Only 30 certified staff members out of 180 in Wyoming’s Carbon County School District One were using Canvas as of this February, said Joshua Jerome, the district’s technology director. One week into the planning for COVID-19 closures, that number shot up to nearly all staff members. The statewide option hadn’t lured most teachers prior to the pandemic, but the urgency of sudden building closures change that fast.
“If we didn’t have this one direction to go, it would have been very difficult to provide the level of support and services that we’ve been able to,” Jerome said.
Wyoming isn’t alone. As of 2018, Utah’s legislature has appropriated ongoing funds for K-12 schools to use Canvas, with schools required to pay a one-time $2,500 licensing fee.
Jerome offers a sports analogy to explain the value of a statewide LMS option: “If I was getting ready for a game, and the court size changed every other game, how would you deal with that?” he said. “If you don’t have some sort of space that is equal for all students, obviously kids can still learn, but you don’t have conformity.”
An Emergency Opportunity
In Vermont, a statewide LMS option came about as a direct result of the pandemic. The Vermont Virtual Learning Cooperative, a state-funded agency, for years has offered online courses to schools in the state, filling in availability gaps and providing more flexibility for students.
Jeff Renard, the cooperative’s executive director, worked with state officials to offer the cooperative’s Canvas platform to all schools in the state, not just the ones taking advantage of specific courses developed for them. Teachers who were already certified to offer instruction virtually through the cooperative now lead training sessions for instructors with no online teaching experience.
“Yes it’s a statewide LMS, but the reality is it takes a lot of mentoring, professional learning, the content, the facilitation of those courses, and the ability to capture student data to effectively support students to be successful,” Renard said.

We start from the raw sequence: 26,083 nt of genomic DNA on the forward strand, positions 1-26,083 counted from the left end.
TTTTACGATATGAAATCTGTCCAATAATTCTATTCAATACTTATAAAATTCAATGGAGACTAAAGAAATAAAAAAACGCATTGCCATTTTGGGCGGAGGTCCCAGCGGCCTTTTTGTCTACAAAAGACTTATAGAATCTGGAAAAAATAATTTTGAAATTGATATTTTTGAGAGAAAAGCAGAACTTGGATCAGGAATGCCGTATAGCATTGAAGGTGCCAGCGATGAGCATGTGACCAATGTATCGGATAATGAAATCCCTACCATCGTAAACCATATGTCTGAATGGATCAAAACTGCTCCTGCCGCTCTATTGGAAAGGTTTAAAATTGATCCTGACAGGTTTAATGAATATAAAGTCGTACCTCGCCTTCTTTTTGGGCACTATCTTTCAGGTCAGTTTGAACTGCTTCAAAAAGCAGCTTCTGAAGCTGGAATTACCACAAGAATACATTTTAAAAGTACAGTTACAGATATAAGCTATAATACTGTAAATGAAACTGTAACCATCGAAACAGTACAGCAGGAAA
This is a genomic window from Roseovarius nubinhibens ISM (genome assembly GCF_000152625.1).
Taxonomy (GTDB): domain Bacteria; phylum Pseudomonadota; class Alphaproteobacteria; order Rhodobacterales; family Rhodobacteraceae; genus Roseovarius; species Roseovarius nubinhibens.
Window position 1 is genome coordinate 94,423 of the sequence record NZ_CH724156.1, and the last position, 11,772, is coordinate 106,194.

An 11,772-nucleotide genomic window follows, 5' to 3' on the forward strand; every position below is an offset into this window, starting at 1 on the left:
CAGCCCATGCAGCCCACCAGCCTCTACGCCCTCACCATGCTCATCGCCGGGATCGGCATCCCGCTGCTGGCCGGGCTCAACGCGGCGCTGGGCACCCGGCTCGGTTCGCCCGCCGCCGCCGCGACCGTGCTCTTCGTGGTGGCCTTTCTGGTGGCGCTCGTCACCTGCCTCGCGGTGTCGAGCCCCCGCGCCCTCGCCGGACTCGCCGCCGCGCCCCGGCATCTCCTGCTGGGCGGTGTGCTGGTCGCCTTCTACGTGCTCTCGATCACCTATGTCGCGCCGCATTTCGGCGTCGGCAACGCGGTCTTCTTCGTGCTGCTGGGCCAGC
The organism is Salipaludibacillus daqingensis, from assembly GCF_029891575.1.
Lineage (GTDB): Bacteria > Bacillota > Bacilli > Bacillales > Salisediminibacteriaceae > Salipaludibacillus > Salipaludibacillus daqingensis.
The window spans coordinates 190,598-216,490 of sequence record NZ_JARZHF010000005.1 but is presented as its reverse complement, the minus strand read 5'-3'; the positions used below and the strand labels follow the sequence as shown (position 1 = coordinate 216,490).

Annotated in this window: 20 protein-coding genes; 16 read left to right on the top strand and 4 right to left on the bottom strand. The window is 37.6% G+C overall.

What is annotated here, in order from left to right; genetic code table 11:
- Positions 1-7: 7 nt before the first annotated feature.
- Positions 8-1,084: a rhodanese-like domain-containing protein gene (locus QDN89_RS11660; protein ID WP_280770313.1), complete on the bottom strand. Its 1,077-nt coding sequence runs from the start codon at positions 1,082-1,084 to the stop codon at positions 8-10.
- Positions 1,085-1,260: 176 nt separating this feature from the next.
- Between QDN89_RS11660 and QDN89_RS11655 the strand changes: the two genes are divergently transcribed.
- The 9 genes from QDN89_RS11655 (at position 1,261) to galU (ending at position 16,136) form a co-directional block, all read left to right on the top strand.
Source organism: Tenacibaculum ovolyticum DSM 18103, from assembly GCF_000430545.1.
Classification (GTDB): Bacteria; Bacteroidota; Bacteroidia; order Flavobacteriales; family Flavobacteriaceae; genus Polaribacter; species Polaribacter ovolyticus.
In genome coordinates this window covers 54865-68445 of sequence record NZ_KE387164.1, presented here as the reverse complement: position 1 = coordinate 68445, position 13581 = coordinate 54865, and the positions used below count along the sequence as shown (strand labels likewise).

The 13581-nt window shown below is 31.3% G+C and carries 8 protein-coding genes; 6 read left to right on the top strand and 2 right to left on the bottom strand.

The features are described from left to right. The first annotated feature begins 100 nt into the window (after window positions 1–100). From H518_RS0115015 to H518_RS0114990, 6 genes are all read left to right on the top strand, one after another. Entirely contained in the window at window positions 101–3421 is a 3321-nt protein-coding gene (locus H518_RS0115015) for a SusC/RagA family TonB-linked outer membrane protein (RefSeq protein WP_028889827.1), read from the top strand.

Some schools have asked whether they can migrate content from their existing platform to Canvas so they can take advantage of the professional development opportunities. The answer is usually yes, but each system has a different migration protocol, Renard said.
Other states have taken different approaches. When the pandemic hit, Pennsylvania offered schools two LMS platforms, Odysseyware and Edgenuity.
A Broader Picture
COVID-19 has accelerated a trend toward “centralization” of K-12 technical resources like the learning management system, said Phil Hill, an education technology consultant who tracks LMS adoptions in the K-12 and higher ed systems. “Districts and states are saying, we can’t afford to let everybody do stuff on their own,” Hill said.
A statewide option carries risks, though. An LMS company that woos top-level administrators with a robust sales pitch might not be as appealing to teachers who use the tools every day. Some teachers currently prefer Google Classroom, which is similar to LMS products but lacks data analytics capability and other more sophisticated features, Hill said.
New Mexico entered a contract with Desire2Learn (D2L) as a statewide LMS option for K-12 schools, but Hill’s data show that many schools adopted Canvas instead. “There wasn’t a strong correlation between the state contract and what districts were actually using,” he said.
States with majority rural populations, like Wyoming and Idaho, and/or small school districts might be more likely to find success with a statewide LMS option, Hill said. “There’s going to be much more political pressure to have the states solve the problem” of unequal access in areas where schools don’t have the resources for a full-fledged IT department that can launch an LMS adoption on its own, he said.
That’s certainly true in Idaho, where Ybarra wants to address technology access challenges for schools in rural areas. “We want to make sure that those kids have the same opportunities as the districts who have a robust LMS,” she said.
A version of this news article first appeared in the Digital Education blog.